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Yes - 90125 CD (album) cover




Symphonic Prog

3.00 | 1678 ratings

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1 stars Punk rock has a lot to answer for. Thanks to Johnny Rotten, Malcolm McLaren, The Damned et al the cream of Britain's progressive talent had to find new ways to express their 'musical integrity', ways that didn't involve imaginative flights-of-fancy, complex instrumental flourishes, long-winded conceits and the occasional dabble with mystically impenetravle worldplay. Suffering first-and-foremost were those princes of bombast Emerson Lake & Palmer, public enemy number one for the new spitting upstarts thanks to their highly-concentrated mix of pseudo-classical ingredients and edgy, organ-laced rock. The failure of both the frankly rather dismal 'Works Vol.1' and the disgustingly-expensive tour that followed saw the once lauded trio producing glutinous pop crap in the form of career nadir 'Love Beach', an album made purely to satisfy greedy label demands. Genesis, who by the decades end had slimmed down into a slick pop-rock three- piece, managed to sidestep the punk onslaught by sheer dint of touring the globe, thus missing much of the vitriol that surely would have been aimed there way. Of course Pink Floyd didn't really need to bother, their enormous popularity insulating them from much of the abrasive criticism, whilst King Crimson had, by 1974, split up, leaving them free to sit on the sidelines, relax and wait for their time to reappear(as it would during the early 1980s). But what of Yes? For many, especially the new punk guard, they were the quintessential progressive rock group and therefore public enemy number one. Despite producing an elegant near-classic in the year zero of punk's inception - with 1976's 'Relayer' - the late-seventies had not been a vintage time. 1977's underwhelming 'Going For The One' felt patchy; the following year's 'Tormato' was simply wretched; 'Drama', an album made with the assistance of the electro-pop duo Buggles, split the fan vote right down the middle. Diminishing sales, poor critical reactions, half-empty tours, financial mis-management and squabbling band-mates had, by all accounts, vurtually destroyed the once hugely-successful group by the time the new decade had begun. Unable to count on past glories and no longer considered 'hip', it was time for a very big change. So, up steps South African writer, composer, guitarist, producer and vocalist(in that order) Trevor Rabin. Alongside a newly-formed line-up of long-term bassisy Chris Squire, returning original keyboardist Tony Kaye, drummer Alan White and squeaky-voiced frontman Jon Anderson, Rabin would help transform Yes into a new deal for the new decade. Out goes the fantasy-themed Roger Dean artwork, the far-ranging keyboard solos, the epic song-suites and dextrous experimentation of yore, in comes bright-eyed synthesizers, slick digital effects, drum machines, colour-coordinated clothing and pop-gleamed melodies. The results of this not-so-proggish mutation? Success like they never dreamed of. Yes, despite sounding more like Asia than 'Close To The Edge', 1983's '90125' would prove to be the biggest-selling Yes album of all-time. Thanks punk. Thanks a lot.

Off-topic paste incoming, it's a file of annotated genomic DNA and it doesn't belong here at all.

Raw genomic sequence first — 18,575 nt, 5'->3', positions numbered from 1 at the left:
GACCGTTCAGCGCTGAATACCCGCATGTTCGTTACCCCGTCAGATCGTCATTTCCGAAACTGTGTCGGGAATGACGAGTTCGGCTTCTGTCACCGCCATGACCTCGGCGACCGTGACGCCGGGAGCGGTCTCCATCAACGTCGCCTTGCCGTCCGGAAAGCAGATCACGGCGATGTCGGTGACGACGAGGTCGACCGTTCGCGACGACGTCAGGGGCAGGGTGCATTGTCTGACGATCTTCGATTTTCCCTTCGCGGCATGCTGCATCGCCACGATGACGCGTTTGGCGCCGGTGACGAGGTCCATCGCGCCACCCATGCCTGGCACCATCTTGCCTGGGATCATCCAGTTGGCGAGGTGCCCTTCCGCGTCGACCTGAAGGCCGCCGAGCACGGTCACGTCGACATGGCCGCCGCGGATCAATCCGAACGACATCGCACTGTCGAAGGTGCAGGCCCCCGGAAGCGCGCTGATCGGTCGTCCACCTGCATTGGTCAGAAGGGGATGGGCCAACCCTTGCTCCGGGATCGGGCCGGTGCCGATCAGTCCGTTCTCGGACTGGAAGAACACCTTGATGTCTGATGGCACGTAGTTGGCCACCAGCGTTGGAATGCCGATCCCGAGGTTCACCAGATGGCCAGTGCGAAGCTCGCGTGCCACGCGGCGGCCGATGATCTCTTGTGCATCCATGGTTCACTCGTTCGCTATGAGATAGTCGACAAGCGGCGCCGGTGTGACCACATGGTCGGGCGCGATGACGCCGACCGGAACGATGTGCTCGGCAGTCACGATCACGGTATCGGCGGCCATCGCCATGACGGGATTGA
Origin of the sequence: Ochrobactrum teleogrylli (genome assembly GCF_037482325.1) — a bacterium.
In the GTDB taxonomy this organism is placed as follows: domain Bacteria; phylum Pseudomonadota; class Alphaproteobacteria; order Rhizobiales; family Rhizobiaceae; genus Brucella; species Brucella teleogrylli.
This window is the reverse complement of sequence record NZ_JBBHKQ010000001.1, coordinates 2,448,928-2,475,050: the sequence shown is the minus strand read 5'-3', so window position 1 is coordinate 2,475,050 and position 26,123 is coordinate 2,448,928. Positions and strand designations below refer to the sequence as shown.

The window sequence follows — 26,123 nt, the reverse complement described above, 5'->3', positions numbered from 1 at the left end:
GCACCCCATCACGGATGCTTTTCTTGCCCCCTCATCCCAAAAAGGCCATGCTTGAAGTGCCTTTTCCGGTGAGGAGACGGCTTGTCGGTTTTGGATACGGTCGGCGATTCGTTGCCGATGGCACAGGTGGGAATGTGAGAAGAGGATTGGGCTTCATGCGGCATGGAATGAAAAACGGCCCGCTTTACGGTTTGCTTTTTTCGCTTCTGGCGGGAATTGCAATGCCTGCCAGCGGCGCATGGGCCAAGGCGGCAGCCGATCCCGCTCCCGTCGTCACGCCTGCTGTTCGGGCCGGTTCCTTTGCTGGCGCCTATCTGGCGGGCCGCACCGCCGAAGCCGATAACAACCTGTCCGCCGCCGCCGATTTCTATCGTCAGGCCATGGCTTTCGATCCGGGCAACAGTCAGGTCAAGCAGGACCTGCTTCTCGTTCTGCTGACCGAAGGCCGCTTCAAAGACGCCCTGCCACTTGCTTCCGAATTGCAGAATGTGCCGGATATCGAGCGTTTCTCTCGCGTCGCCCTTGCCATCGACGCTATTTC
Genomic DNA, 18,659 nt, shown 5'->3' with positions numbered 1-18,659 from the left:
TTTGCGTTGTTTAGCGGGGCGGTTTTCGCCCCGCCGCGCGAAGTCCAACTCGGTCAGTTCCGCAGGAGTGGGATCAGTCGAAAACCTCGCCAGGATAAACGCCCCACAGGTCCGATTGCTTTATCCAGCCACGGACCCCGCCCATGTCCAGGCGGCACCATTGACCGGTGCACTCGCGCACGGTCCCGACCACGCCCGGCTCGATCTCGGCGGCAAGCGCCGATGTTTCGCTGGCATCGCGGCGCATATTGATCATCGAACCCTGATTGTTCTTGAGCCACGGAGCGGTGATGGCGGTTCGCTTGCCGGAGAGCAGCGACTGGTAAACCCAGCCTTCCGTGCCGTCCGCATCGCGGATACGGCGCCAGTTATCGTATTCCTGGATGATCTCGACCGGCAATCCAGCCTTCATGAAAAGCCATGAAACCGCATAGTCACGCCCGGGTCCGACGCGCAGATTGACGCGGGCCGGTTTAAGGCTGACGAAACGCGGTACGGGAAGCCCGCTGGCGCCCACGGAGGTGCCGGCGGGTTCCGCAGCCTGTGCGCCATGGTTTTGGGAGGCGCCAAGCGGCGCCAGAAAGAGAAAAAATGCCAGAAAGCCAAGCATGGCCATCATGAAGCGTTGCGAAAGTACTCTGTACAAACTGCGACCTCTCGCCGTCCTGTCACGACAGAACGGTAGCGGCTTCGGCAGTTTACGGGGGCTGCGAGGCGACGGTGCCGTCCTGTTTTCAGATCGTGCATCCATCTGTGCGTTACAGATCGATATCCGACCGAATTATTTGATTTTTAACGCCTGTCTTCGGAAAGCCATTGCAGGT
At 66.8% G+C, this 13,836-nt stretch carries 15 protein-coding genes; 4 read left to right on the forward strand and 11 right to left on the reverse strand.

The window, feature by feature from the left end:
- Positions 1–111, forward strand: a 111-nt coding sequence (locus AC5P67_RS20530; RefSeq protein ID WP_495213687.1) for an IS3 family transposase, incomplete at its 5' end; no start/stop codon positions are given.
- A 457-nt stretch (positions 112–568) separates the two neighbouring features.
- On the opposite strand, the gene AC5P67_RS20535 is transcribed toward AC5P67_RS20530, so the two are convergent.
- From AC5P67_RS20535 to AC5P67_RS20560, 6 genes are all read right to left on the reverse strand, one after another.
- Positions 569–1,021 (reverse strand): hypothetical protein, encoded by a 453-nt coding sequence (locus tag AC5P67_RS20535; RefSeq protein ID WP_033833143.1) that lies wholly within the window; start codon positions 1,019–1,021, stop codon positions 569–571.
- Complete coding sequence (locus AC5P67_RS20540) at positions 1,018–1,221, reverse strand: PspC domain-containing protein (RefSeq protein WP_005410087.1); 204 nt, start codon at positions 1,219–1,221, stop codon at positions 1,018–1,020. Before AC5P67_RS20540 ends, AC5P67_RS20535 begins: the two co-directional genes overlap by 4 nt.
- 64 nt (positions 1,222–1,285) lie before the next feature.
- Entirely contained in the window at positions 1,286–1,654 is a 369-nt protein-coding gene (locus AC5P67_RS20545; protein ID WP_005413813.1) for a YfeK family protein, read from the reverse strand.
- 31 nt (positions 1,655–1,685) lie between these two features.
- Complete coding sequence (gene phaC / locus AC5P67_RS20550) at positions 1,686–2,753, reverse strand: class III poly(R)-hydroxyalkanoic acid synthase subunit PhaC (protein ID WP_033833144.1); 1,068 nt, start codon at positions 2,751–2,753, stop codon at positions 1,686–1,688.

stefro | 1/5 |


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